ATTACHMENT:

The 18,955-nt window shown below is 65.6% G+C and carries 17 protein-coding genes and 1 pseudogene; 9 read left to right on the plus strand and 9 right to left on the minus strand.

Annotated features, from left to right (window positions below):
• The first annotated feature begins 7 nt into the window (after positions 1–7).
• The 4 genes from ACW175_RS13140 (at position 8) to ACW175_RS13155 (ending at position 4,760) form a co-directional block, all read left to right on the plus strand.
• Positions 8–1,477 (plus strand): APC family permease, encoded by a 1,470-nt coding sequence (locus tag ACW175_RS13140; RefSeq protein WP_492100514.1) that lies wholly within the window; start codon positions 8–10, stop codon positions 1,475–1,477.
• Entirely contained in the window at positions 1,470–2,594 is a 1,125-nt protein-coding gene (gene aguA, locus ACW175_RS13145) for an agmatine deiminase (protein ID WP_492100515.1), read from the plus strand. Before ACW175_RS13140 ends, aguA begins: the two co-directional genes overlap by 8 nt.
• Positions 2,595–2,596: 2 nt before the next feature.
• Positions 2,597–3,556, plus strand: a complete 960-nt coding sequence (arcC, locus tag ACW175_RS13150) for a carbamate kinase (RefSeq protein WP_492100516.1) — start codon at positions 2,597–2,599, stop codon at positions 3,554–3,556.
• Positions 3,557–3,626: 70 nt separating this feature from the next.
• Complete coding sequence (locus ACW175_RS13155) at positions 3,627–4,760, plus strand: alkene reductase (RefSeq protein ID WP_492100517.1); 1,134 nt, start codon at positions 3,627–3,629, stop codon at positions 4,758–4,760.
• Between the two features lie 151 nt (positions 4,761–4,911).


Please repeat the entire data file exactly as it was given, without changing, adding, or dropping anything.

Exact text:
The 18,955-nt window shown below is 65.6% G+C and carries 17 protein-coding genes and 1 pseudogene; 9 read left to right on the plus strand and 9 right to left on the minus strand.

Annotated features, from left to right (window positions below):
• The first annotated feature begins 7 nt into the window (after positions 1–7).
• The 4 genes from ACW175_RS13140 (at position 8) to ACW175_RS13155 (ending at position 4,760) form a co-directional block, all read left to right on the plus strand.
• Positions 8–1,477 (plus strand): APC family permease, encoded by a 1,470-nt coding sequence (locus tag ACW175_RS13140; RefSeq protein WP_492100514.1) that lies wholly within the window; start codon positions 8–10, stop codon positions 1,475–1,477.
• Entirely contained in the window at positions 1,470–2,594 is a 1,125-nt protein-coding gene (gene aguA, locus ACW175_RS13145) for an agmatine deiminase (protein ID WP_492100515.1), read from the plus strand. Before ACW175_RS13140 ends, aguA begins: the two co-directional genes overlap by 8 nt.
• Positions 2,595–2,596: 2 nt before the next feature.
• Positions 2,597–3,556, plus strand: a complete 960-nt coding sequence (arcC, locus tag ACW175_RS13150) for a carbamate kinase (RefSeq protein WP_492100516.1) — start codon at positions 2,597–2,599, stop codon at positions 3,554–3,556.
• Positions 3,557–3,626: 70 nt separating this feature from the next.
• Complete coding sequence (locus ACW175_RS13155) at positions 3,627–4,760, plus strand: alkene reductase (RefSeq protein ID WP_492100517.1); 1,134 nt, start codon at positions 3,627–3,629, stop codon at positions 4,758–4,760.
• Between the two features lie 151 nt (positions 4,761–4,911).